Me, I want to see the tower removed. I want to be able to stand in that peaceful clearing, and contemplate the families who lived in the lighthouse, without any modern intrusion.  Docents can use photographs of the tower to discuss change over time.

But I also acknowledge that the tower is part of the continuum, and part of Pottawatomie’s story.

The end of an era.

What do you think? Should the metal tower stay, or should it go?

Wrong, All Wrong

June 26, 2010

Old World Wisconsin was hit by an F2 tornado on June 21.  First, the good news:  it happened at night, when the site was closed.  No one was hurt.  None of the farm animals were hurt.  The damage to the historic structures is, miraculously,  minimal.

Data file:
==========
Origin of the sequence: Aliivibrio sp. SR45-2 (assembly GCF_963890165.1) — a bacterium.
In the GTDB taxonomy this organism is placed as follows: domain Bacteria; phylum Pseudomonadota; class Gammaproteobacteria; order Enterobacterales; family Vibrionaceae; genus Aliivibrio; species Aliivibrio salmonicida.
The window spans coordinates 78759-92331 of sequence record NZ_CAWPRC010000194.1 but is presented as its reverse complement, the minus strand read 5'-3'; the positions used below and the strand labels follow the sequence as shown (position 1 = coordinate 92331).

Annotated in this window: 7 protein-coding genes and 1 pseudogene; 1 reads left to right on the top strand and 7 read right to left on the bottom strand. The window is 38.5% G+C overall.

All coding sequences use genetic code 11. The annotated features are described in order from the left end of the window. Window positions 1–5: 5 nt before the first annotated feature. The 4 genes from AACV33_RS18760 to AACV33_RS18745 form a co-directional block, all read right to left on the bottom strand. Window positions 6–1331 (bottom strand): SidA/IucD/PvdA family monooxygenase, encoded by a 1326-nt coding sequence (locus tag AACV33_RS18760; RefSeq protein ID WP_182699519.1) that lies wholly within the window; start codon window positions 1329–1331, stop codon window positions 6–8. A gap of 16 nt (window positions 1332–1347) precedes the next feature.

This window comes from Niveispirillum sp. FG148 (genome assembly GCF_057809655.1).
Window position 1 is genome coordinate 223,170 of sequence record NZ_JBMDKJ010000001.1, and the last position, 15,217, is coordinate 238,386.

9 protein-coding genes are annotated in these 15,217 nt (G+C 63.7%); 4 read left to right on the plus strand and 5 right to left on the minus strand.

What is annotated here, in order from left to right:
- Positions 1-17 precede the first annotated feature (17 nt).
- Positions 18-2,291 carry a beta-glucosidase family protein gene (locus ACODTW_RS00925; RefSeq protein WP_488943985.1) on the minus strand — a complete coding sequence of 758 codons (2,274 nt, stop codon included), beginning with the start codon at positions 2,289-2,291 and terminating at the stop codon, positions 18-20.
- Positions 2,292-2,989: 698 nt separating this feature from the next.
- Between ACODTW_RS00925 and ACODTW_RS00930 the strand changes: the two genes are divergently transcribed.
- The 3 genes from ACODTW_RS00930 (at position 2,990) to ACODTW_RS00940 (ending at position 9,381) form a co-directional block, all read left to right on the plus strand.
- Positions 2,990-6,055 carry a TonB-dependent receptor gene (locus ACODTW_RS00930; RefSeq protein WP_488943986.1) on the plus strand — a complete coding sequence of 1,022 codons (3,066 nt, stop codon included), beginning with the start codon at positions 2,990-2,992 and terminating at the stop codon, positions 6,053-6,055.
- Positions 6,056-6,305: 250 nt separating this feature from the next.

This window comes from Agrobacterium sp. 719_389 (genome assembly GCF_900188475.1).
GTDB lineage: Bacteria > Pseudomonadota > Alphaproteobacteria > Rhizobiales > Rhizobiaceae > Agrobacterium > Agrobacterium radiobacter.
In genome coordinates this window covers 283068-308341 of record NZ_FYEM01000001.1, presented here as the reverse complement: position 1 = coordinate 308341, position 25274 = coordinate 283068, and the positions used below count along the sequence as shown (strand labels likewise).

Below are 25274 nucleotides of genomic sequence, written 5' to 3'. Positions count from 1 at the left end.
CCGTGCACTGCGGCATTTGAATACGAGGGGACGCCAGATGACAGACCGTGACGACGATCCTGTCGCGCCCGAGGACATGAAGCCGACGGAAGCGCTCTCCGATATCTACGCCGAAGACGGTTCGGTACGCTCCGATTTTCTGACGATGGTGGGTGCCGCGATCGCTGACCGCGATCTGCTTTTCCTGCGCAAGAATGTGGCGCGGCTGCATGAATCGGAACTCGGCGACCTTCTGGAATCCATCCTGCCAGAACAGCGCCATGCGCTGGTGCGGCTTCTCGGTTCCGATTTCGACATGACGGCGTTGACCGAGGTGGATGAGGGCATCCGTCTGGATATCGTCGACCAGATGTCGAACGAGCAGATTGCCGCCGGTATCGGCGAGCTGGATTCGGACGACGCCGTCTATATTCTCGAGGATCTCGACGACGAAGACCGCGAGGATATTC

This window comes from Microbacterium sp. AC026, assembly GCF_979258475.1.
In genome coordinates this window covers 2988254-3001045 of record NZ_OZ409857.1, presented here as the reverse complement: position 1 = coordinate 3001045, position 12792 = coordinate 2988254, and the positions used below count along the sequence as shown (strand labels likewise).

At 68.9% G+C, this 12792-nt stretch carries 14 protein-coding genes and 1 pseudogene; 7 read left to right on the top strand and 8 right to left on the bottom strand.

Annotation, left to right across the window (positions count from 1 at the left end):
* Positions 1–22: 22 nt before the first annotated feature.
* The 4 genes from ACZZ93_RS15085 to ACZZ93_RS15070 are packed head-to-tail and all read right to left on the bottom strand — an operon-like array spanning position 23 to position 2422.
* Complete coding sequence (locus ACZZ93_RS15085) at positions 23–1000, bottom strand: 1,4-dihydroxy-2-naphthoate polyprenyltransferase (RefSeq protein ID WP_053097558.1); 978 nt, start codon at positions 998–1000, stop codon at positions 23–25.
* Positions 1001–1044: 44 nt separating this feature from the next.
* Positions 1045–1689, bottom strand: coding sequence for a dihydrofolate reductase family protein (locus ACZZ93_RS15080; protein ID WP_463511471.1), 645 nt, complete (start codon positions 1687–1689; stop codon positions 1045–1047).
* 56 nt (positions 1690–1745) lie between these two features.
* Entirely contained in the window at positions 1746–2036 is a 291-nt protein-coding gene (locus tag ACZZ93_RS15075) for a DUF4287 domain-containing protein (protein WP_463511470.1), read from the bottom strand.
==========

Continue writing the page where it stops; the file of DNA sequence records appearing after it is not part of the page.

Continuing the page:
The Visitor Center mall and Clausing Barn. (Ellsworth Brown/Wisconsin Historical Society photo)

Now the bad news:  almost three thousand trees were destroyed.

(Mark Was/TMJ Chopper 4, Milwaukee Journal Sentinel photo.)

The photos and aerial footage I’ve seen leave me heartsick.   The photo above shows the parking lot and visitor center area.

Many of the downed trees were pines, planted decades ago.  The pine plantation was not the native oak-prairie landscape.  Still, I loved those trees. They shaded the parking lot, and the visitor center mall and picnic area.

More than that, though, they helped visitors transition from the modern world to the site itself.  Before the tornado, visitors turned from Highway 67 onto an entrance drive that wound through the pines.  The trees helped create a reflective environment.